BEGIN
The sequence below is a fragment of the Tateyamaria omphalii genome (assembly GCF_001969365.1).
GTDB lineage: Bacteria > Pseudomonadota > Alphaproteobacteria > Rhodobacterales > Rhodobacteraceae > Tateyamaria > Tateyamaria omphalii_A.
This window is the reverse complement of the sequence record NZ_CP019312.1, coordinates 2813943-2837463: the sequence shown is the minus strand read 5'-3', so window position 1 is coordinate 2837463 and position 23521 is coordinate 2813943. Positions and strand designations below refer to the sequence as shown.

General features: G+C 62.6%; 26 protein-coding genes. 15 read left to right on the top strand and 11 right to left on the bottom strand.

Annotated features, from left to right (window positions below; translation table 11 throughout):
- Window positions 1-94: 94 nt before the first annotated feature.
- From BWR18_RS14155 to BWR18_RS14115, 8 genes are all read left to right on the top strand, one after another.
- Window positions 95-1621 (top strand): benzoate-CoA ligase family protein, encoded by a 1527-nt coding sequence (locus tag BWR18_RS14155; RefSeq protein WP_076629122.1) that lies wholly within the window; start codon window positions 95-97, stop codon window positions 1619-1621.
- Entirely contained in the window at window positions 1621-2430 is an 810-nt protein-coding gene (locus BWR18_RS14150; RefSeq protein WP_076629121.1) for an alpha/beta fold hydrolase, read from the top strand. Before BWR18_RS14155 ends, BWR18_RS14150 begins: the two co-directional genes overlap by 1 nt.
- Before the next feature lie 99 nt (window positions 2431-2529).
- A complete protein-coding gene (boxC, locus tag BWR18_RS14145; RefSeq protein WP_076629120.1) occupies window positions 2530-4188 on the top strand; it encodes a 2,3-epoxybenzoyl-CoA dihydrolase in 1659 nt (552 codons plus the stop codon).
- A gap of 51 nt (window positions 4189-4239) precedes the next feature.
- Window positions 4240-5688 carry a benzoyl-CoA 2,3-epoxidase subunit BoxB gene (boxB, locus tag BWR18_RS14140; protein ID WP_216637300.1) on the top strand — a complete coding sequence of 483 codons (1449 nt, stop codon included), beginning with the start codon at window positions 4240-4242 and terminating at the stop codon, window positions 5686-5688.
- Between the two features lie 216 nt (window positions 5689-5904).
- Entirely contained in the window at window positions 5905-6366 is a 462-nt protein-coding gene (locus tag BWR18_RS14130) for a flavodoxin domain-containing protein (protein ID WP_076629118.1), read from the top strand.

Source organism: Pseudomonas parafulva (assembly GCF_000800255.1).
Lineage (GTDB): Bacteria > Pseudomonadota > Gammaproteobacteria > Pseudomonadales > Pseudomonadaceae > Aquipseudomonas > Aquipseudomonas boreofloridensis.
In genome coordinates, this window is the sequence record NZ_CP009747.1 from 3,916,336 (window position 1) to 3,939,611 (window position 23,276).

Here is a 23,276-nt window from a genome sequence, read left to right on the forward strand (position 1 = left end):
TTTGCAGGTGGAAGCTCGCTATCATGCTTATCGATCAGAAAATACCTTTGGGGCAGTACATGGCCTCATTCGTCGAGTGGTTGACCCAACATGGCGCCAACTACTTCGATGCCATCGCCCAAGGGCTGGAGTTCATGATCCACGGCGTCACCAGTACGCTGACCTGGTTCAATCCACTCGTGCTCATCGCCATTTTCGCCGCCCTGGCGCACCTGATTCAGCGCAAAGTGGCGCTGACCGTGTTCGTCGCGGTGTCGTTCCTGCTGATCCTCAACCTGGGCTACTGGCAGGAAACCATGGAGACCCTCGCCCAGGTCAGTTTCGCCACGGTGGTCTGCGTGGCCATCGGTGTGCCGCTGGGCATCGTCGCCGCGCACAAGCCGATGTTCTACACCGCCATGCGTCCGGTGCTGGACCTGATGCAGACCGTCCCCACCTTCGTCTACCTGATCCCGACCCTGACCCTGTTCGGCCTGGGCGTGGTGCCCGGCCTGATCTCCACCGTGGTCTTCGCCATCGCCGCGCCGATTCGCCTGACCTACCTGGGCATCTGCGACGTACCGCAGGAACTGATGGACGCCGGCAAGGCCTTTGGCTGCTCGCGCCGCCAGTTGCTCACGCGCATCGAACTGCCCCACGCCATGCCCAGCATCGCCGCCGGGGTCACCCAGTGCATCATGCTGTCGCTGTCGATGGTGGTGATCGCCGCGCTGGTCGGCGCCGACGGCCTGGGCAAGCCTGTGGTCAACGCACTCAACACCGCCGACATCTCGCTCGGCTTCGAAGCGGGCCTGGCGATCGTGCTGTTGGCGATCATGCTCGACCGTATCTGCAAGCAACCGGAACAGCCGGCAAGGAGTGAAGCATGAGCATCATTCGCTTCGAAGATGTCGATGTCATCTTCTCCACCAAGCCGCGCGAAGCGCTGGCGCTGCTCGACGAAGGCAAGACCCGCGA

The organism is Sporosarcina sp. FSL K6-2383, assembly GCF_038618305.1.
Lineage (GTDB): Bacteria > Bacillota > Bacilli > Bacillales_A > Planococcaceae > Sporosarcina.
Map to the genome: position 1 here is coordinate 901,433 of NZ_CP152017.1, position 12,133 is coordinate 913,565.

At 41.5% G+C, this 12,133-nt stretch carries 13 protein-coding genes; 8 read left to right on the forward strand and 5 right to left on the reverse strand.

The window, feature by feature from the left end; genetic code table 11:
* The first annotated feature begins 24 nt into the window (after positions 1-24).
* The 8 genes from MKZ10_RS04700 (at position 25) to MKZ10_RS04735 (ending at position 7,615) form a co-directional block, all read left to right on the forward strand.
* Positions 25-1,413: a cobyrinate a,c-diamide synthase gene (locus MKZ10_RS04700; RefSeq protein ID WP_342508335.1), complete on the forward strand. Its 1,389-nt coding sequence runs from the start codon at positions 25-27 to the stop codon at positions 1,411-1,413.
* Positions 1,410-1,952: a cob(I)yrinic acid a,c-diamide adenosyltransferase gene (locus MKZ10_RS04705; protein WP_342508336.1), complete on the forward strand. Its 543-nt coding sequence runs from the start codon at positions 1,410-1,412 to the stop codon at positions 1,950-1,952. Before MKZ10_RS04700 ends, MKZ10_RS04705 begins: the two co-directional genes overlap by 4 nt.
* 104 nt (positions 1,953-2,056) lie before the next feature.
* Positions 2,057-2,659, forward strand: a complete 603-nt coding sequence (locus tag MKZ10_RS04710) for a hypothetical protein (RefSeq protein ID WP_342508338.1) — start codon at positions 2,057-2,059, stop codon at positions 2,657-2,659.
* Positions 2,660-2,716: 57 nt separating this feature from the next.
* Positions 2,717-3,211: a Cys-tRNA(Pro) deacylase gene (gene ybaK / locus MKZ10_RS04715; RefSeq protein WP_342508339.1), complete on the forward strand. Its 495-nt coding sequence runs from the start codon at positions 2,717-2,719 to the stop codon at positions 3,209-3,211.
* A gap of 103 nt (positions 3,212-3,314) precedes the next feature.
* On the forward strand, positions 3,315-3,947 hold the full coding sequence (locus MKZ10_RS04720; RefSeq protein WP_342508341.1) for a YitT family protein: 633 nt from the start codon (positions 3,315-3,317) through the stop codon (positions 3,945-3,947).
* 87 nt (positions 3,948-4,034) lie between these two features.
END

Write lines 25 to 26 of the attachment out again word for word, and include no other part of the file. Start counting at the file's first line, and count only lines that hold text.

The window, feature by feature from the left end; genetic code table 11:
* The first annotated feature begins 24 nt into the window (after positions 1-24).